Times they are a changing or … are they?
This week’s topic is one I’m struggling with a bit, as I try and string together cohesive sentences that will properly convey my thoughts. If you are a faithful reader of our publication or watch the news, you will understand why this is tough.
In the last couple of years the number of ‘alleged’ child predators which have appeared in the pages of our paper has been a bit disturbing. Truthfully, we are indeed a small town, but we are not exempt from bad people, disease or misfortunes.
The most recent two have hit me a bit harder as a ‘mommy.’ As the mom of a Scout and two elementary aged children it’s safe to say this topic now has my attention. This is not the place where I will argue or entertain if either men are guilty or innocent, it makes no matter here.
These instances now have my antenna up just a bit as I now ponder how to discuss the topic with my children. They were born and raised in this town and like many of your children … They know a lot of ‘grown-ups.’ This is a fact which should bring comfort and reassurance, which it still does but there is now a very serious ‘however.’
These two men after all were in positions of trust. They were not in a park bathroom where most of us won’t allow our children to go unattended anyway. They were waiting in the ‘safe’ places we send them. That sentence now prompts a chuckle. Naïve we are to think any place is indeed ‘safe.’
Statistically children are violated or abducted by someone they know, someone they trust. So the question … the concern I now ponder and struggle with is how to keep them safe without making them jaded.
I love kids. Some of my best and most favorite conversations are with children. Their honesty, their unrequited gift of telling it as they see it is simply refreshing. Oh, sure there are times it catches me off guard a bit or makes me a bit uncomfortable. Their words however are never ignored, as I realized early on that they are the most honest words I will ever be fortunate enough to hear.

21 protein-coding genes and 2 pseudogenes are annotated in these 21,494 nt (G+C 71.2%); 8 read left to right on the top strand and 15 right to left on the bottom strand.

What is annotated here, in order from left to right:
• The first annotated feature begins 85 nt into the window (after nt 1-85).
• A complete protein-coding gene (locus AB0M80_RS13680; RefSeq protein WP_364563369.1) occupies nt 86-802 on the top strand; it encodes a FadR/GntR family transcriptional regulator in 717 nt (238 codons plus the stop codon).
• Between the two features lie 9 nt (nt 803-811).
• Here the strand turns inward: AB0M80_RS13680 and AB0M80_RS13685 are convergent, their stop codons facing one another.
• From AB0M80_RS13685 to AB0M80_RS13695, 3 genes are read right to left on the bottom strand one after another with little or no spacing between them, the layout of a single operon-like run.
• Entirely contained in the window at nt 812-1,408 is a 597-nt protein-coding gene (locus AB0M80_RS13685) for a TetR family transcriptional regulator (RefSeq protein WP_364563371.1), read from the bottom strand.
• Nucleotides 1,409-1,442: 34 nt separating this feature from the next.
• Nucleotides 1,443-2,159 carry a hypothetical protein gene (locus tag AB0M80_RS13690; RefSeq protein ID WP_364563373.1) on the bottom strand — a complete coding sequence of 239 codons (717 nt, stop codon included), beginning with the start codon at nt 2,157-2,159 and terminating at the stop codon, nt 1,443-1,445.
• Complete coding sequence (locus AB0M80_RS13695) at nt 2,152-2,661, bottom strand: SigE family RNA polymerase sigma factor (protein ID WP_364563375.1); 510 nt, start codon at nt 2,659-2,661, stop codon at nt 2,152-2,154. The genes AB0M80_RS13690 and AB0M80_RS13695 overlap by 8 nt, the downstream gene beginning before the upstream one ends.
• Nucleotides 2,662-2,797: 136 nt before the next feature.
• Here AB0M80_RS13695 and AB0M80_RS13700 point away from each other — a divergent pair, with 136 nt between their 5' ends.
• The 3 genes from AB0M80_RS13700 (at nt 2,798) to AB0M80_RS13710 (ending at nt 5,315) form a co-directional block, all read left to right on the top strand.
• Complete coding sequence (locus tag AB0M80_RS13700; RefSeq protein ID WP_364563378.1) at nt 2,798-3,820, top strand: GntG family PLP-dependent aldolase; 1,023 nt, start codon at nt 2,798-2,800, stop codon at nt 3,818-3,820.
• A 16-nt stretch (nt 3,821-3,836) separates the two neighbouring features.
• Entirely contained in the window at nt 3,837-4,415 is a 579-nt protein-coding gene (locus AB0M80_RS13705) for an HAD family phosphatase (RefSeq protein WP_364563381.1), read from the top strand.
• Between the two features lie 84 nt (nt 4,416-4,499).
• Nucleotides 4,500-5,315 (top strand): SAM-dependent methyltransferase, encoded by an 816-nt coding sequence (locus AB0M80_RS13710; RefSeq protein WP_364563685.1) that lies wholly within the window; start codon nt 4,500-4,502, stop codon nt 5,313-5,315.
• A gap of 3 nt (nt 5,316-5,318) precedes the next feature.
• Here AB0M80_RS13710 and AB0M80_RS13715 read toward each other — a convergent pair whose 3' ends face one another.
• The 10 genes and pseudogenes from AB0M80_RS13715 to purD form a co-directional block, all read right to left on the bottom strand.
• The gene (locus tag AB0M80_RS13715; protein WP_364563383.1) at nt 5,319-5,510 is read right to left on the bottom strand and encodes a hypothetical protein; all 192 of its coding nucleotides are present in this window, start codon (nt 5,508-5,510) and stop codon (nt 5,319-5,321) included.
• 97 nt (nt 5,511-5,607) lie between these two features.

Their purity and innocence is what makes them so appealing to the ill intended. That’s sad and sick all at the same time.
So now what?
Truthfully, I have no clue. Sure, open conversation will have to continue as it always has. The focus will not be placed exclusively on Substitute teachers and Scout leaders. I happen to know many of both and they are stand up people or ... are they? We really have no clue, not any more than we do a cousin, Aunt or Uncle. The predator is not exclusive to one title or category; it can be anyone.
That is the lesson. That is what we each (as parents) must remember when speaking with our children. They must not be paranoid or fearful, but rather cautious and smart. Children are naturally more intuitive than adults. I’ve read it’s because they have not yet been jaded by the disappointment and naysayers of life. Perhaps there is also something to be said for teaching our children how to both listen and understand that ‘feeling’ that comes in our gut.
Maybe I’m simple. I’ll accept that. I have come to learn with parenting that sometimes the things which are toughest to teach are the ones which require the least amount of thought and the most practical and organic approach.
To some, that in and of itself may be a naïve approach to parenting. This is what I know. I know that my mother did not once open a book for guidance on how to ‘parent’ me. I know that she did not consult with social media to help her be ‘better’ equipped when facing her child. I know that she relied much on common sense and life lessons to guide me and teach me all that she knew. Honestly, she still does.
The basics of parenting and teaching our children have not changed. The abundance of resources are now what both boggles and challenges the over taxed mind. This is not my place to judge, but rather simply offer: approach this in a way which works best for both you and your child. Be comfortable with your words and most importantly don’t allow yourself to be managed by fear.
Teresa Hammond is a former reporter and current circulation manager for The Oakdale Leader, The Riverbank News and The Escalon Times. She may be reached at firstname.lastname@example.org or by calling 847-3021.